Parenting styles
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Parenting Styles. 4 Different Parenting Styles and their Effects on Children. Dimensions of Parenting. Parental warmth – The degree to which parents are accepting, responsive, and compassionate with their children.

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Parenting styles

Parenting Styles

4 Different Parenting Styles and their Effects on Children


Dimensions of parenting

Dimensions of Parenting

  • Parental warmth – The degree to which parents are accepting, responsive, and compassionate with their children.

  • Parental control – The degree to which parents set limits, enforce rules, and maintain discipline with children.


Four styles of parenting baumrind 1973 1991 maccoby martin 1983

Four styles of parenting (Baumrind, 1973, 1991; Maccoby & Martin, 1983)

  • Authoritarian parents – Exert firm control but are rejecting or unresponsive to their children.

    Warmth: Low

    Control: High


1 st parenting style authoritarian

1st Parenting Style:AUTHORITARIAN

  • Parent:

    • Expect children to follow strict rules

    • Does not explain why rules should be obeyed

    • Punish children who disobey rules

    • Are controlling/power-oriented

    • Use verbal threats or spanking


1 st parenting style authoritarian1

1st Parenting Style:AUTHORITARIAN

  • Effects of Parenting Style on Child:

    • Obedient

    • Proficient (good at what they do)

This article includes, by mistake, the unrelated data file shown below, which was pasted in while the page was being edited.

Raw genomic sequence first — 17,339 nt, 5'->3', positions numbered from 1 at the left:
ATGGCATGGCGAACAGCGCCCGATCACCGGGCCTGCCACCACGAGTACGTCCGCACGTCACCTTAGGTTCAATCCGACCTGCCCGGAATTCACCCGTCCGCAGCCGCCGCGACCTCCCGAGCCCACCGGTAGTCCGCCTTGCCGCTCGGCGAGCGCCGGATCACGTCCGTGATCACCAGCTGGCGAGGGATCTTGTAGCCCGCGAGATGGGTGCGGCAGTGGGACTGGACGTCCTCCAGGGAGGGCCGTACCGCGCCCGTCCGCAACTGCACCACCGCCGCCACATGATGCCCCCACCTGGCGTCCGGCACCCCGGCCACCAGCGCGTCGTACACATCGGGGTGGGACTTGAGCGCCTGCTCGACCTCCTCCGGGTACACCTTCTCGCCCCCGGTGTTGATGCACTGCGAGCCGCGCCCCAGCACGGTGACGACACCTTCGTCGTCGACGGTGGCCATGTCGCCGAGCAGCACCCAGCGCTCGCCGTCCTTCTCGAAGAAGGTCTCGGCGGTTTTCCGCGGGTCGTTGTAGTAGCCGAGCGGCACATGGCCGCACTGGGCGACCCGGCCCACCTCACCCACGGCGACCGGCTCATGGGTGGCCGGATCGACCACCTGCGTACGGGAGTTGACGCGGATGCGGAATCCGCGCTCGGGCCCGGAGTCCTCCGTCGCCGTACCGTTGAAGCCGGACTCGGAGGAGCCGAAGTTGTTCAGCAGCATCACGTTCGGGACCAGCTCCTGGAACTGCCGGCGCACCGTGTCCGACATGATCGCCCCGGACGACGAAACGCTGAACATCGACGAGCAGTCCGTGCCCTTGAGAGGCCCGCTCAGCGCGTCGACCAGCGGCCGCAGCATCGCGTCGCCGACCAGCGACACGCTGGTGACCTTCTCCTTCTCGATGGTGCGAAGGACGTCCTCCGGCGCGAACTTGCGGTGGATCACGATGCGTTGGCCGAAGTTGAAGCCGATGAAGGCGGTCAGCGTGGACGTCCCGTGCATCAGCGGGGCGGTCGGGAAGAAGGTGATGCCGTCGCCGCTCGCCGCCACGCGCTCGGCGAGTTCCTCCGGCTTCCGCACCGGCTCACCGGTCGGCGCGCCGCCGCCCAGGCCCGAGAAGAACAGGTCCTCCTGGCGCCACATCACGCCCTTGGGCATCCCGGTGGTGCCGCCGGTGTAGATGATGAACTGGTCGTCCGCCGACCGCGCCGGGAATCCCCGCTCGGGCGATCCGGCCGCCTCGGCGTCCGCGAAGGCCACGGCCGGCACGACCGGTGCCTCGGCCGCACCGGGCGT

• may view parent as enemy

    • May be confused about what is right/wrong

    • Have  levels happiness & self-esteem compared to children who do not have authoritarian parents


Authoritarian style limits without freedom

Authoritarian Style: Limits without Freedom.

  • Parents’ word is law, parents have absolute control.

  • Misconduct is punished

  • Affection and praise are rarely give

  • Parents try to control children's’ behavior and attitudes

  • They value unquestioned obedience

  • Children are told what to do, how to do it, and where to do it, and when to do it.


Outcomes of authoritarian style

Blindly Obedient

Distrustful

Withdrawn

Unhappy

Hostile

Not High Achievers

Passive

Children from authoritarian homes are so strictly controlled that they are often prevented from making their own decisions

Outcomes of Authoritarian Style


Four styles of parenting baumrind 1973 1991 maccoby martin 19831

Four styles of parenting (Baumrind, 1973, 1991; Maccoby & Martin, 1983)

  • Permissive parents – Warm but have little control over their children.

    Warmth: High

    Control: Low


2 nd parenting style permissive

2nd Parenting Style:PERMISSIVE

  • Parent:

    • Has no firm rules, lenient

    • Accepts child as he/she is

    • Disciplines through love, praise and affection

    • Child can do no wrong

    • Communicates and nurtures child

    • Acts more like a friend than parent


2 nd parenting style permissive1

2nd Parenting Style:PERMISSIVE

  • Effects of Parenting Style on Child:

    • Dependent

    • Irresponsible / lack self-control

    • Immature

    • Experiences problems with authority

    • Experiences problems in school (i.e. completing projects)


Permissive style freedom without limits

Permissive Style: Freedom without limits

  • Parents allow their children to do their own thing.

  • Little respect for order and routine.

  • Parents make few demands on children.

  • Discipline is lax: rarely punish

  • Non controlling, non-demanding

  • Usually warm, indulgent

  • Children walk all over the parents


Outcome of permissive parenting

Aggressive

Least self-reliant

Least self-controlled

Least exploratory

Most unhappy